Getting The Right Confidence With “Go Cloud” Strategy

vittal

From the cloudiness that has, for quite some time now, surrounded the “whether to go on Cloud or not?” dilemma, more than a handful of Indian businesses have embraced the cloud as the way to go and also reaped significant rewards.

Besides the general visibility of optimism on more Indian businesses taking to the cloud, several surveys too point to optimistic trends around adoption of cloud by Indian enterprises in 2014. Gartner predicts at least two-thirds of Indian CIOs expect the majority of their information technologies to run in the cloud by 2015 with Indian spend on cloud services expected to touch $3.9 billion by 2107.

Skepticism on the Cloud

Despite high optimism on the cloud, there is yet significant skepticism surrounding the confidence in migrating mission-critical applications onto the cloud. If one were to carefully look at the underlying reasons for such lack of confidence in the board rooms and audit committees with decisions on going to the cloud, the primary causative factors arises from the adhocness underlying the run up to the decision of going cloud and lack of clarity on how risks would be managed. Such concerns are rooted in several questions that relate to operationalizing, security and risks in going to the cloud that various stakeholders within these businesses find yet unanswered affirmatively.

Investments in emerging IT such as the cloud, in majority of the Indian enterprises are characterized by either impulse decisions driven by cost savings, not well thought out unstructured approaches or “wait and watch” approach arising from the often unfounded skepticism that surrounds adoption of cloud.

With more complexities and challenges that surround the operating environment that Indian enterprises are faced with, what is required is clarity on business drivers as regards risk balanced benefits, operational effectiveness in adopting technology and not merely adopting the cloud for the apparent benefits. This starts with clarity on how the cloud offerings would benefit in supporting the business goals and strategies specific to your organisation and move on explore if the cloud holds the potential in enabling and extending the organisation’sbusiness strategies.  COBIT 5 from ISACA/ITGI is a business framework for enterprise IT, which provides much needed guidance to every organisation on their need for structured approach to business aligned technology decisions, such as decisions and strategy on going cloud, which will deliver to the goals.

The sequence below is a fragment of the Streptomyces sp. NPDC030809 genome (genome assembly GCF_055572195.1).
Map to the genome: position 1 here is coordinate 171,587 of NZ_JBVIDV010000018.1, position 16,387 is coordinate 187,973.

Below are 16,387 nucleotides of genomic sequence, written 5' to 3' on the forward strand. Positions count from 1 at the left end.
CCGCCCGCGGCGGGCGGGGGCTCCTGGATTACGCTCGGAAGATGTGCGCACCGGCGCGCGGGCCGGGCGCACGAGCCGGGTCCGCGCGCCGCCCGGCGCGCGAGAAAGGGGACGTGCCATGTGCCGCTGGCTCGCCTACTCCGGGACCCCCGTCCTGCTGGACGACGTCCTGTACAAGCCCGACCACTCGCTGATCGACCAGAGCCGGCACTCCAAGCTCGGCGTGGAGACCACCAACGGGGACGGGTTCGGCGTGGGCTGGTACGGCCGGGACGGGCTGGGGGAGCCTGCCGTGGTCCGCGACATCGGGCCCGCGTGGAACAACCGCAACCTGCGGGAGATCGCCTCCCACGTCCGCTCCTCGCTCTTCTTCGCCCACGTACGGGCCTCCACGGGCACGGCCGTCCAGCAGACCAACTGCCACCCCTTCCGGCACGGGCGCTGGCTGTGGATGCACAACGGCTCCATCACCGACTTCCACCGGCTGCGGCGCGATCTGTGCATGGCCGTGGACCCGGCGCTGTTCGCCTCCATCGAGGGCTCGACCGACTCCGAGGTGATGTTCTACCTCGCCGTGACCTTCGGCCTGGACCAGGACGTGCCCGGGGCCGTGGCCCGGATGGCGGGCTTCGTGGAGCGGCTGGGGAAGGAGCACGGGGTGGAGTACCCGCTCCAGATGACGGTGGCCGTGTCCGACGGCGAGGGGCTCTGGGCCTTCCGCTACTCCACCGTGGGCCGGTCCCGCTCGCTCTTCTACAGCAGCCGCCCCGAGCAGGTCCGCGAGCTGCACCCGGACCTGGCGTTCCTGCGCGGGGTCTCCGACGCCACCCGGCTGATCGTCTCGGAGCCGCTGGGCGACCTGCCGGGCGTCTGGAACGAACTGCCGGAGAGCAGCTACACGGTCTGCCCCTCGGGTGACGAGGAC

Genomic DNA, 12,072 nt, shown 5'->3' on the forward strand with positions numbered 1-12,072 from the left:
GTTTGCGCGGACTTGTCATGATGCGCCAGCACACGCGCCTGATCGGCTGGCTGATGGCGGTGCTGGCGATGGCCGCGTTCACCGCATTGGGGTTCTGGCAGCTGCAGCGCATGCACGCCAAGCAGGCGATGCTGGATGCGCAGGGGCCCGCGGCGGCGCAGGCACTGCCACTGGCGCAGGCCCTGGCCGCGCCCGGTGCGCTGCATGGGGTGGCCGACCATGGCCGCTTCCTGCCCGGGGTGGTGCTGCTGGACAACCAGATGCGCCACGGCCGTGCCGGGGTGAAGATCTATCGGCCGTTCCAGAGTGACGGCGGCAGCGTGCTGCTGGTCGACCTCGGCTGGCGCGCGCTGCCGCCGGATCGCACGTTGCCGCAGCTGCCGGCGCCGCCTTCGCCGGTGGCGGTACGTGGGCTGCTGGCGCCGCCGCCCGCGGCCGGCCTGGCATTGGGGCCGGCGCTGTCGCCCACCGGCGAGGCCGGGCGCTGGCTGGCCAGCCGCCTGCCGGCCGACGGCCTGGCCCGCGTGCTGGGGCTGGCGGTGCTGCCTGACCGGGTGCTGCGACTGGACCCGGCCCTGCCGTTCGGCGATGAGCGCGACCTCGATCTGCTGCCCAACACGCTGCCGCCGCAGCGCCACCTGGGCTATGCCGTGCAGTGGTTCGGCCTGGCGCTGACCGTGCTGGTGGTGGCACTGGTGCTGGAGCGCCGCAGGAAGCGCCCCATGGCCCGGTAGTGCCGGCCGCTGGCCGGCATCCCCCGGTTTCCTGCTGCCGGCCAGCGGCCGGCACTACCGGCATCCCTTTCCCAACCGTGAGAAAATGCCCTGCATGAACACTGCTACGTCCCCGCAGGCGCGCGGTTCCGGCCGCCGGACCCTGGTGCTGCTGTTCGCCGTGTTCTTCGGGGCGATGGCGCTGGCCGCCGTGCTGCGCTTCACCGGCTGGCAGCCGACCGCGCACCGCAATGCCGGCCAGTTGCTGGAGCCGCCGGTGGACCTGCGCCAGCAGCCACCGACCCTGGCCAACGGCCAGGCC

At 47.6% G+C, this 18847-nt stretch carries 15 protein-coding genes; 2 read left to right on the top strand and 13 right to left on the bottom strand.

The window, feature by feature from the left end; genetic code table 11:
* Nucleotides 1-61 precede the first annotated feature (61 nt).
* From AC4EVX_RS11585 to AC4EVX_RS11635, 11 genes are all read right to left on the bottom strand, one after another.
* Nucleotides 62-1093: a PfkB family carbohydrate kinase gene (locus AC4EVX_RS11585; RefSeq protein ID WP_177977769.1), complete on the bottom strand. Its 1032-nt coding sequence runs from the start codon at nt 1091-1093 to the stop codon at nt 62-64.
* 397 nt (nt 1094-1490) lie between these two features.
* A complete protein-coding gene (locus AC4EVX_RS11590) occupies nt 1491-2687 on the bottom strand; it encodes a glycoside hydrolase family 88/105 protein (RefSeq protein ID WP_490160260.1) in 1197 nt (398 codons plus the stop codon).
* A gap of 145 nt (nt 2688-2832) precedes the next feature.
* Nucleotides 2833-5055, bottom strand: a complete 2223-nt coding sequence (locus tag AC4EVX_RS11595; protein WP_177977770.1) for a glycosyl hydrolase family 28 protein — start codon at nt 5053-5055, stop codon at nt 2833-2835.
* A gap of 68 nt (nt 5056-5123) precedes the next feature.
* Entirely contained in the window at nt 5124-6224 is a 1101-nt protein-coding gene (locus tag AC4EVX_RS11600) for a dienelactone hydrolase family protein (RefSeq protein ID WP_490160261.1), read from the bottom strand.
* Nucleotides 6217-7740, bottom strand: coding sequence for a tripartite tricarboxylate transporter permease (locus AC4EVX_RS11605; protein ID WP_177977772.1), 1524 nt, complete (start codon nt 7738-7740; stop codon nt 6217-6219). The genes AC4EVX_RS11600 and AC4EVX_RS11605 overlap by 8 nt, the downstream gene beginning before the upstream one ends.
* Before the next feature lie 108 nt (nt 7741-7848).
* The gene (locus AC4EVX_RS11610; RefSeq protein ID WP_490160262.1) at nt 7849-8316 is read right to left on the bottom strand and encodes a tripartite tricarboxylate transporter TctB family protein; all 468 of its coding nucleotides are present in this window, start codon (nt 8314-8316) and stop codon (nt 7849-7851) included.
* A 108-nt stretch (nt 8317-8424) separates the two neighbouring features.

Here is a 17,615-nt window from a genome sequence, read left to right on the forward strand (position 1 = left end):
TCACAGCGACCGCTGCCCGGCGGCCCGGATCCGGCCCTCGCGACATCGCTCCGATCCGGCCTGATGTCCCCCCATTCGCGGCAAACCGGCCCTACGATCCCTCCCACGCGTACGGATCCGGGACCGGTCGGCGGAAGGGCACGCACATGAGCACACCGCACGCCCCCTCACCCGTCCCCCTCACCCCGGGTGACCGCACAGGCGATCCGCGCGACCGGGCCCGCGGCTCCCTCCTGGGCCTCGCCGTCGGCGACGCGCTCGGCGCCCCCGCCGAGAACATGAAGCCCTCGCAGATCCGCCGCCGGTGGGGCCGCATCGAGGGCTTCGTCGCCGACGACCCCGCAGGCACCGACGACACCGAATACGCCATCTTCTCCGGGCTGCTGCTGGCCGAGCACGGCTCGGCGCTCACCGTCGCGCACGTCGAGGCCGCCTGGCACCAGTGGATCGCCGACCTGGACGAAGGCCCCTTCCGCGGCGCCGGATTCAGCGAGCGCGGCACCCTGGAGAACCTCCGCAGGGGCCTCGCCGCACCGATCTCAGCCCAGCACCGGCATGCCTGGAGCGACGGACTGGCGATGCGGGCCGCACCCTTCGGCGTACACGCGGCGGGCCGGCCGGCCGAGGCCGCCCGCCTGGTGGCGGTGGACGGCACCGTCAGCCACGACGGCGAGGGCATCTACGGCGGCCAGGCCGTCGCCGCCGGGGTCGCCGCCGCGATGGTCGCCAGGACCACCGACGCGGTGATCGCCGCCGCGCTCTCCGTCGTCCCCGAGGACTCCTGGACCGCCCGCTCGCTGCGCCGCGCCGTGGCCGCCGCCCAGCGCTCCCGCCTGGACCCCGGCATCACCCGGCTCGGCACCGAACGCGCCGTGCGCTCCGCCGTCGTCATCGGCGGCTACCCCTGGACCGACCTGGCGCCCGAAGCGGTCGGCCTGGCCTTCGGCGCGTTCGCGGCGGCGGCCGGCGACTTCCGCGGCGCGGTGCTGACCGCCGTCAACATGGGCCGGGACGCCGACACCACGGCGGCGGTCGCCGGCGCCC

Drawing up a structured approach

Thus, cloud adoption, to start with, requires clarity and business conviction at the board and director levels. ISACA/ITGI’s document on Cloud Governance: Questions Board of Directors need to ask, provides the much needed guidance for clarity on cloud in the board rooms. To achieve the benefits of cloud computing, adoption drivers must be aligned with enterprise goals and objectives, and business and cultural factors must be favorable for adoption. Like any investment, cloud projects should be guided by the board of directors to ensure value creation and optimization of risk.

Once there is conviction at the board rooms on adoption of cloud, there is need for a systematic readiness assessment that can help management identify the operational dependencies, additional costs/investment and risks that need to factored into the strategy. Cloud failures often results from unstructured, inconsistent approaches. 

Of course, no technology is without risks, and cloud for one does have its fair share of risks, but the trick is the see how much cloud and how to manage the risks around what is put on the cloud. Amongst the several risks include issues surrounding service provider continuity, contracting and SLAs, data protection, regulatory compliance, audit and assurances etc.

In ensuring that the organization’s cloud strategy will deliver the promised value in the long run, what is required is a governance based approach that aligns the management and operational requirements underlying cloud operations with the enterprise cloud strategy. Amongst others, the factors that would need particular attention include policies and procedures that guide the adoption, management and effective use of the cloud offerings, processesthat may need tweaking to encompass the cloud operations related activities, organization structures that may need modification to IT operational and support roles, changes in culture and behavior arising from factors specific to day-to-day use of cloud services, required upgradation/modification in skills and competencies to manage, operate and use cloud services.

In other words, the need of the hour is with inhouse or consultant expertise, organizations must draw up a structured approach to adoption of cloud computing and achieving the benefits.